Barriers for Six Sigma Black Belt to be Good Internal Consultants

Certified Six Sigma Black belt

This article is part of series on “How Six Sigma Black Belts Can Deliver Choku-Zuki* as Internal Consultants”?”

The barriers for Six Sigma Black Belts to be good internal consultants are as follows:

Analyst, not a Trusted Advisor – The first and foremost barrier for Black Belts to be seen as internal consultant is to do with their positioning. Black Belts come with ample analytical skills that they are naturally proud of. While it’s great to be analytical, unfortunately business leaders see Black Belts as their analysts. There are Black Belts who are sick of preparing dashboards & PPTs forever. Some others have secured a solitary and convenient position in the org structure as a ‘Six Sigma Specialist’ and are happy when left undisturbed. Both these situations are no different. Black Belts will have to position themselves as Advisors, ‘Trusted’ Advisors to business leaders. What does it take become a trusted advisor?

Answer this question and you will know for yourself – Who would you go for advice and why do you choose him/her?

Love-Hate relationship, not Win-Win – Black Belts never see their business leaders as clients. In fact they see them as seniors, peers or competitors. They see current business problems as symptoms/results of poor management, lack of structured thinking and execution of business teams and that they are being involved to clear all this mess. As a result, they end up creating a love-hate relationship rather than a win-win relationship. Most of us have a love-hate relationship with our drivers, so we know what is it worth?

On the contrary, an external consultant would craft a win-win relationship with his client, because his business thrives on referrals. He will be focused on gathering following insights about the client’s business:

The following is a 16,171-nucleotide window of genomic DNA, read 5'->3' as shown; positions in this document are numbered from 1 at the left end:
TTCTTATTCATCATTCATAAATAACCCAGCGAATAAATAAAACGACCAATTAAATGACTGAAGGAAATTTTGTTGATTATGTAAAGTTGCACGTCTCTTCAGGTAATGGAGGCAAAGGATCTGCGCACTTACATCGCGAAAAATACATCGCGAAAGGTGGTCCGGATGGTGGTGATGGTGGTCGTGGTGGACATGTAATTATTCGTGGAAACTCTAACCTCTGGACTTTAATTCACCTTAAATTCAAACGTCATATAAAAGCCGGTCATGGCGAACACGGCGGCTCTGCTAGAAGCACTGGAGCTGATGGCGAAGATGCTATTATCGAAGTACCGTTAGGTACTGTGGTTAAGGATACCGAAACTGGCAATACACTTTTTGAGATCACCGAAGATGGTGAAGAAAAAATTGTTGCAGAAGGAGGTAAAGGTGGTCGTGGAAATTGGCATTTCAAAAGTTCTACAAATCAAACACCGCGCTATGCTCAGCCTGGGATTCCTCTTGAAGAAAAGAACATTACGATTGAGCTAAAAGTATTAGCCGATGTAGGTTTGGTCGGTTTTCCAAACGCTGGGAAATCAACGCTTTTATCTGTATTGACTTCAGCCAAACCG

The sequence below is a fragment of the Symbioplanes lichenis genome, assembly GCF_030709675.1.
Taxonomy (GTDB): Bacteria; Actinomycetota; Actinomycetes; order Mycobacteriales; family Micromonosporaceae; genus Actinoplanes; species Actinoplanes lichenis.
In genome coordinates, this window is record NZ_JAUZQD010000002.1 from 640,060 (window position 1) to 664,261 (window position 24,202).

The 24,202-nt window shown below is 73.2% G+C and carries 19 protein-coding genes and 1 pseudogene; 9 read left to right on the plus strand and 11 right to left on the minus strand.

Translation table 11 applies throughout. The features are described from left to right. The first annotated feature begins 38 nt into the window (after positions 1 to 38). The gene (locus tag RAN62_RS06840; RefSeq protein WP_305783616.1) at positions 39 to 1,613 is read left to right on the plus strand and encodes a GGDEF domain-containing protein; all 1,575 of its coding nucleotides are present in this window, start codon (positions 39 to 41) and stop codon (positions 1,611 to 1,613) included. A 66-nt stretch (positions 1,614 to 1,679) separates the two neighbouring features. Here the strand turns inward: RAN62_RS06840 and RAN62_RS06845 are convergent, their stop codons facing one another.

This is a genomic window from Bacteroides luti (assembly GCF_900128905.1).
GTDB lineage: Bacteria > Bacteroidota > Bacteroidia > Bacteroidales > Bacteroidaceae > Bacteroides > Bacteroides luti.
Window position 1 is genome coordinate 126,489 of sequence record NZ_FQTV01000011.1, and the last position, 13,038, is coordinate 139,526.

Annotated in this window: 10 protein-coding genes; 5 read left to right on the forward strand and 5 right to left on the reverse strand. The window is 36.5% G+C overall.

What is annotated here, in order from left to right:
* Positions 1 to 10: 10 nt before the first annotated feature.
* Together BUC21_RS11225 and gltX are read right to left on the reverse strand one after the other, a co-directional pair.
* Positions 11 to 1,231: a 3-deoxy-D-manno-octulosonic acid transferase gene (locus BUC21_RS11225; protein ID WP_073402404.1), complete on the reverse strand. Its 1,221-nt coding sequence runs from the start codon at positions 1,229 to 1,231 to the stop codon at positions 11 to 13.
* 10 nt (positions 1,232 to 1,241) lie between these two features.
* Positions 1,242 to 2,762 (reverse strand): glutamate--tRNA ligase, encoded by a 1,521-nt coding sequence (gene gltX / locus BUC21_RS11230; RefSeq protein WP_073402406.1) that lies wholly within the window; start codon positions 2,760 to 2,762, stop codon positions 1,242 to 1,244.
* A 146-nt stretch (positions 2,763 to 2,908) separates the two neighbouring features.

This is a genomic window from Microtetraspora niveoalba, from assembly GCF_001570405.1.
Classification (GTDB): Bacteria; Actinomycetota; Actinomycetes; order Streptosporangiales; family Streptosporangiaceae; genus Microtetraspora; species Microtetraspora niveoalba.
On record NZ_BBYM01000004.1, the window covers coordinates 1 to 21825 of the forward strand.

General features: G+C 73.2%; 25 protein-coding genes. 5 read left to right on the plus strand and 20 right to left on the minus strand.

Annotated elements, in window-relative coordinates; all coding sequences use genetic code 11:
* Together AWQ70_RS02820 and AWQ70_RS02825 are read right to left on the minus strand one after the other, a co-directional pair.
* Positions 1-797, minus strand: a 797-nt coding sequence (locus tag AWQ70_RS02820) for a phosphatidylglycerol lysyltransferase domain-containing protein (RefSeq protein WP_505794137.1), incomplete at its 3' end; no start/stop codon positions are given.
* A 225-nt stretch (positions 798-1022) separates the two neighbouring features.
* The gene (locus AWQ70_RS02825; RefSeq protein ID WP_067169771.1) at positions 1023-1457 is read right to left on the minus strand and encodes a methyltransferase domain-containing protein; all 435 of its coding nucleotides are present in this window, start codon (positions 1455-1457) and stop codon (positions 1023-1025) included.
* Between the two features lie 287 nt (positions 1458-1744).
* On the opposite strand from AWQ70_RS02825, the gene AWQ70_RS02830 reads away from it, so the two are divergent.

• What is the client’s current situation? What problems do they currently face, what are their causes, and their effects?
  • What does the desired outcome of this project/engagement look like?
  • What would the customer be prepared to spend to achieve the outcome?
  • How will client measure or value the benefits of my services?
  • What might capture their attention?
  • What concerns might they have about the utility of my service?
  • What bad experiences might they have had dealing with me in the past?
  • When Black Belts seek out answers for these questions, their contribution to business will be disproportionately higher.

Strong Six Sigma Mindsets – Black Belts often take pride in boosting their process orientation and analytical knowledge. This quickly takes shape as complacency and shows up in their mindset – ‘Use the tools (rightly) and you will get the results’! But this mindset is a deterrent for adoption of Six Sigma and the acceptance of Black Belts as internal consultant. A good consultant (internal or external) would walk you to the results rather than scare you of the difficult path. I often correlate the role of a black belt to that of a nurse who pokes a 2 inch needle into a child’s flesh amidst of her smile & sweet talk!

So in a nutshell, strong Six Sigma mindset is a good trait for Black Belts, but don’t enforce or expect others from business to reciprocate or receive it in the same spirit. That’s why Black Belts should build good vocabulary through practice. It would be useful to write down and look up words that one do or doesn’t want to use. Strive for “low-mid” level Six Sigma vocabulary that others wouldn’t get intimidated, but rather understand easily and appreciate.